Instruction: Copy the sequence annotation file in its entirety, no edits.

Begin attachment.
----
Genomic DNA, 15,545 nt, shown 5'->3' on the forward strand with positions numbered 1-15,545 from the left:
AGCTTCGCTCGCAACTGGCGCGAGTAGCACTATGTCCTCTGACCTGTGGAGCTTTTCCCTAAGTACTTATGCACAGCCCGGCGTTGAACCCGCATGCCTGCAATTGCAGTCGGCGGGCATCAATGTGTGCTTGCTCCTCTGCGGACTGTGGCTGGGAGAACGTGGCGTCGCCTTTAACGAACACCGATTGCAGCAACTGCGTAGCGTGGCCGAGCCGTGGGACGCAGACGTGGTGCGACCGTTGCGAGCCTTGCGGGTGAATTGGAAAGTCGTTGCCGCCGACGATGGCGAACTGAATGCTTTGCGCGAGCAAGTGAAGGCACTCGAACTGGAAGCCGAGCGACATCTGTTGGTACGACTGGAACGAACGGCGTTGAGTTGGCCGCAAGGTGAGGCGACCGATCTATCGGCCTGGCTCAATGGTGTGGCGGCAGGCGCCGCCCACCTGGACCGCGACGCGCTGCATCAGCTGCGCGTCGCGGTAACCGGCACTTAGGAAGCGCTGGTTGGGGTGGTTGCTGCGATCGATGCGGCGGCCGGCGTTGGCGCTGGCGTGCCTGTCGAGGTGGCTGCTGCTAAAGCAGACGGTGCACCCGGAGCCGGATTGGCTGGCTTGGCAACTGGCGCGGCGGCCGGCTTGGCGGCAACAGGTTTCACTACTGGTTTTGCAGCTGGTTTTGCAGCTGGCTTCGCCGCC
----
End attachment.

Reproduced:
Genomic DNA, 15,545 nt, shown 5'->3' on the forward strand with positions numbered 1-15,545 from the left:
AGCTTCGCTCGCAACTGGCGCGAGTAGCACTATGTCCTCTGACCTGTGGAGCTTTTCCCTAAGTACTTATGCACAGCCCGGCGTTGAACCCGCATGCCTGCAATTGCAGTCGGCGGGCATCAATGTGTGCTTGCTCCTCTGCGGACTGTGGCTGGGAGAACGTGGCGTCGCCTTTAACGAACACCGATTGCAGCAACTGCGTAGCGTGGCCGAGCCGTGGGACGCAGACGTGGTGCGACCGTTGCGAGCCTTGCGGGTGAATTGGAAAGTCGTTGCCGCCGACGATGGCGAACTGAATGCTTTGCGCGAGCAAGTGAAGGCACTCGAACTGGAAGCCGAGCGACATCTGTTGGTACGACTGGAACGAACGGCGTTGAGTTGGCCGCAAGGTGAGGCGACCGATCTATCGGCCTGGCTCAATGGTGTGGCGGCAGGCGCCGCCCACCTGGACCGCGACGCGCTGCATCAGCTGCGCGTCGCGGTAACCGGCACTTAGGAAGCGCTGGTTGGGGTGGTTGCTGCGATCGATGCGGCGGCCGGCGTTGGCGCTGGCGTGCCTGTCGAGGTGGCTGCTGCTAAAGCAGACGGTGCACCCGGAGCCGGATTGGCTGGCTTGGCAACTGGCGCGGCGGCCGGCTTGGCGGCAACAGGTTTCACTACTGGTTTTGCAGCTGGTTTTGCAGCTGGCTTCGCCGCC